farewell to coffee people

Today is a day of mourning for me. The last two remaining Coffee People locations will shutter permanently today at Portland International Airport. At the top of their game, circa late 1990s, there were about 40 Coffee People stores and Motor Mokas in the Portland area. The owners slid from the top of their game in 1997 when they sold Coffee People to two large chains in 1997 and again in 1998. The final sale was to Starbucks in 2006. The coffee behemoth dismantled all of the Coffee People and Motor Moka locations, save for the final two airport kiosks.

I happened to fly back from a trip to Chicago today, and couldn’t have planned it better. I landed at 10 a.m. and headed straight to my favorite coffee chain for a final cup of Velvet Hammer (Mexican mocha) before it closes for the final time tonight.

My final Velvet Hammer.

Since moving back to Portland for my second tour, my nostalgic pull is stronger than ever. It’s really easy to fall into the “that used to be one of my favorite spots” trap when driving by what used to be a Coffee People or Macheezmo Mouse location.

Was Macheezmo Mouse particularly good? No. Was it authentically Mexican? No way. Was their ‘boss sauce’ even a little bit Mexican? Nope. But dang that nostalgia gets me every time I drive by a former downtown Macheezmo location in close proximity to where I worked at NikeTown. Side note, NikeTown is now a Fogo de Chão, the all-you-can-eat Brazilian churrascaria chain.

I wasn’t drinking a lot of coffee in the late ’90s/early 2000s, I was way too poor for that habit.  However, I loved a once-in-a-while splurge at the local hippie dippy Coffee People chain. From the typography on the red-and-white sign outside to the playful names of the coffee drinks–Girl Power, Velvet Hammer, Black Tiger Espresso– Coffee People was pure Portland before the onset of Stumptown, Heart, Extracto and numerous others. I loved that I could always count on receiving a chocolate covered espresso bean with my drink. They made their coffee strong and kept their business mantra simple: Good coffee. No back talk.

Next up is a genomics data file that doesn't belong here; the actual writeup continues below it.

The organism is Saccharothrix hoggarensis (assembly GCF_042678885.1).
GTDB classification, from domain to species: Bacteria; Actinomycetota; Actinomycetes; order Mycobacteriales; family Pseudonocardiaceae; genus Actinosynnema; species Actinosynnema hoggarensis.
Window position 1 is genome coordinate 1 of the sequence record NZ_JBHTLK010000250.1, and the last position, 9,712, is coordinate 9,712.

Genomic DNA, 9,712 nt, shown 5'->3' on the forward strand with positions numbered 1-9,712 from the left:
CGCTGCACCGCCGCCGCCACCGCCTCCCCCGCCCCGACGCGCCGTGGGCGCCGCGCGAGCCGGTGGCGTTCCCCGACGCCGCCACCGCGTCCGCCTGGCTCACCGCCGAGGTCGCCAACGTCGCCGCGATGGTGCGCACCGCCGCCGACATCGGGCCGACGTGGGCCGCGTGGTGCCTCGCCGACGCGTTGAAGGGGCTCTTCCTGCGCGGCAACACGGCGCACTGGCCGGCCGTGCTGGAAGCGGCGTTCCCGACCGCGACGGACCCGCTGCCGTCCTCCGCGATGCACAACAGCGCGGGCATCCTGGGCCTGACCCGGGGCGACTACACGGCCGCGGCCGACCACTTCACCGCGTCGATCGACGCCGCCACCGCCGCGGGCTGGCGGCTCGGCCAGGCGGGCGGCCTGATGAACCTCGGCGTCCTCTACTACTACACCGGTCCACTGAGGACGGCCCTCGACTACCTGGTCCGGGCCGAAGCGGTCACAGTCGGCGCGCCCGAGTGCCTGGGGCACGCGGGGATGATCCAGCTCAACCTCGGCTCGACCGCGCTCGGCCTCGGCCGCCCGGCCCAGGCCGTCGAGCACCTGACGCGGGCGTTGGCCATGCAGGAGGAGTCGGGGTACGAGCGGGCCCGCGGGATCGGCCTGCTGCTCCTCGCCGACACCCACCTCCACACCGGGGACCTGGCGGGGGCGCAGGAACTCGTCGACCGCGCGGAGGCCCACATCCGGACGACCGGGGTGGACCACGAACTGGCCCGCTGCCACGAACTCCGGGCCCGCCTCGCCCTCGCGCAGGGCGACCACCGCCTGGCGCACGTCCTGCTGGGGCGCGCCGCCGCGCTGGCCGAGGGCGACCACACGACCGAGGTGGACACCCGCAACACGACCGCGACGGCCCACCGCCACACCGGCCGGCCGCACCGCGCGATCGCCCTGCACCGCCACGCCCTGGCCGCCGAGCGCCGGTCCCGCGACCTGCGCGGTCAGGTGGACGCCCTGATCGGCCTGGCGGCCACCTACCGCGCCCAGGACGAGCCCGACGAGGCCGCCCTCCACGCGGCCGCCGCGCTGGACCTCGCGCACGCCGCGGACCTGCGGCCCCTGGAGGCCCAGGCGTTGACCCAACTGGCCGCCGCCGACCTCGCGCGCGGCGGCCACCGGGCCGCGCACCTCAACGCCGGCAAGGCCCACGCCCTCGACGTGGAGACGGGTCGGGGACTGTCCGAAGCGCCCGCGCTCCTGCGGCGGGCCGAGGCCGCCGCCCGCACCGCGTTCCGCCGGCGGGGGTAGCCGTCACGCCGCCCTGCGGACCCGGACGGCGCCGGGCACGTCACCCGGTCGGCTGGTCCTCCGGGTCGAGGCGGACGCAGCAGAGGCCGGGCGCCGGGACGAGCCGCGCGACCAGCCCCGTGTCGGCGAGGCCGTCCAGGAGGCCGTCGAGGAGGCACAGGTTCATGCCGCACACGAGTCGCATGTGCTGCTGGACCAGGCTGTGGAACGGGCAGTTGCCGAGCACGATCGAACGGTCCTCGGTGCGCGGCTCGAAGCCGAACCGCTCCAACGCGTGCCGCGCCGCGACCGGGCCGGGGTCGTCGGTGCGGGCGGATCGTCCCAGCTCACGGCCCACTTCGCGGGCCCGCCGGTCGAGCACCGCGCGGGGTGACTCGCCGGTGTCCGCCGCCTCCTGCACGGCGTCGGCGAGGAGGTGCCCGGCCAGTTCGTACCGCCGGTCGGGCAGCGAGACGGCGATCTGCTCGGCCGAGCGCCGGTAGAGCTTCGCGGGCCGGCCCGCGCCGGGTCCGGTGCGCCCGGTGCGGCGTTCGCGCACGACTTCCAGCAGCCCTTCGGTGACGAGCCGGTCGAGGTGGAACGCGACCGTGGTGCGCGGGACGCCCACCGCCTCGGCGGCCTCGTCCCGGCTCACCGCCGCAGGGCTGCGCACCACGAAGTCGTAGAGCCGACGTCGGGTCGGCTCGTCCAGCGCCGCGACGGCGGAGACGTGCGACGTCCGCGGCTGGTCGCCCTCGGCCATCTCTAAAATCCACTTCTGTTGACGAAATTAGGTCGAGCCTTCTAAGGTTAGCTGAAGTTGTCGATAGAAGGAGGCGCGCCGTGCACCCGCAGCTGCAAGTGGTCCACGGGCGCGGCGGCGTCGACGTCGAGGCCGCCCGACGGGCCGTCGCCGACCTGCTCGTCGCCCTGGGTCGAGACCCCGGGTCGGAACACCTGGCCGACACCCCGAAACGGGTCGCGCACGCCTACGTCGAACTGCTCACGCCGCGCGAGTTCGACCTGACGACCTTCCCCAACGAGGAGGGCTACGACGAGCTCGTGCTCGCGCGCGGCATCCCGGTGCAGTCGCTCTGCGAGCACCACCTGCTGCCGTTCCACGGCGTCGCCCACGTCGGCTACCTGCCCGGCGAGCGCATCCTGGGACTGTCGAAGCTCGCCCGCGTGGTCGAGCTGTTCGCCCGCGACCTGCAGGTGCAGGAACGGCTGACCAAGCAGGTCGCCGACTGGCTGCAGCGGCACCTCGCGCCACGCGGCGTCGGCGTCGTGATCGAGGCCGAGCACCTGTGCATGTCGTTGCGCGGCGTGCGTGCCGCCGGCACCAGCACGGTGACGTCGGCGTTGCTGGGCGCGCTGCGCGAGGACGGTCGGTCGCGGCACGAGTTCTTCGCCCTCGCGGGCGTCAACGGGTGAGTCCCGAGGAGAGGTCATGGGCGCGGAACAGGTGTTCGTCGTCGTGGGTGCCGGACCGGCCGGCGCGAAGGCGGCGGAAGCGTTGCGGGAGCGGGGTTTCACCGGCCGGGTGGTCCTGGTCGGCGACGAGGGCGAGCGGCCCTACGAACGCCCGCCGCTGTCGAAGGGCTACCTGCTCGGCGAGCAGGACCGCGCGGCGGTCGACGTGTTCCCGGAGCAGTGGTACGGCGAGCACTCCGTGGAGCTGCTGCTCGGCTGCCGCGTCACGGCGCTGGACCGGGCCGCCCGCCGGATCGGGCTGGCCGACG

Has the quality at Coffee People declined? Yes. Do I care if the quality has declined? No. Why, because I’m a sucker for my memories of savoring a Velvet Hammer and feeling really fancy. Remember, I was a 23-year-old just figuring out how to make my way into adult life in Portland. Apparently slurping caffeine was part of my rite of passage into adulthood.

Today there are far superior coffee bars and small batch roasters in town. They’re the type of places that are manned by baristas who can tell you where that single origin bean in the coffee you’re sipping comes from.

I’m definitely not a coffee purist. I’m perfectly content drinking my Coffee People ‘Good coffee. No back talk’ Velvet Hammer while I reflect on a time when Coffee People was the place to drink coffee in Portland.

Goodbye, Coffee People. It really does feel like an end of an era. At least it does for me.




3 thoughts on “farewell to coffee people”

  1. Hi Lee, I too, like taking a journey down a so called “culinary lane” when visiting my old haunts. Sometimes feeling “sad” about such things is a good thing, because of the memories that come to mind. Enjoy your “new” haunts!
    Love you, Mom

  2. Oh my God I had no idea the airport location was closing! I actually bought my house in 2006 and was so excited because that last coffee people on MLK and Ainsworth was so close to my house and then months later it became a Starbucks and my heart just broke. Being a native I remember the places you mentioned as well although I will say my favorite place for coffee was La Patisserie in Old Town 🙂

    1. Yep, there was definitely better coffee in town even back then. But for some reason Coffee People worked for me as I was just developing a taste for coffee. RIP, CP!

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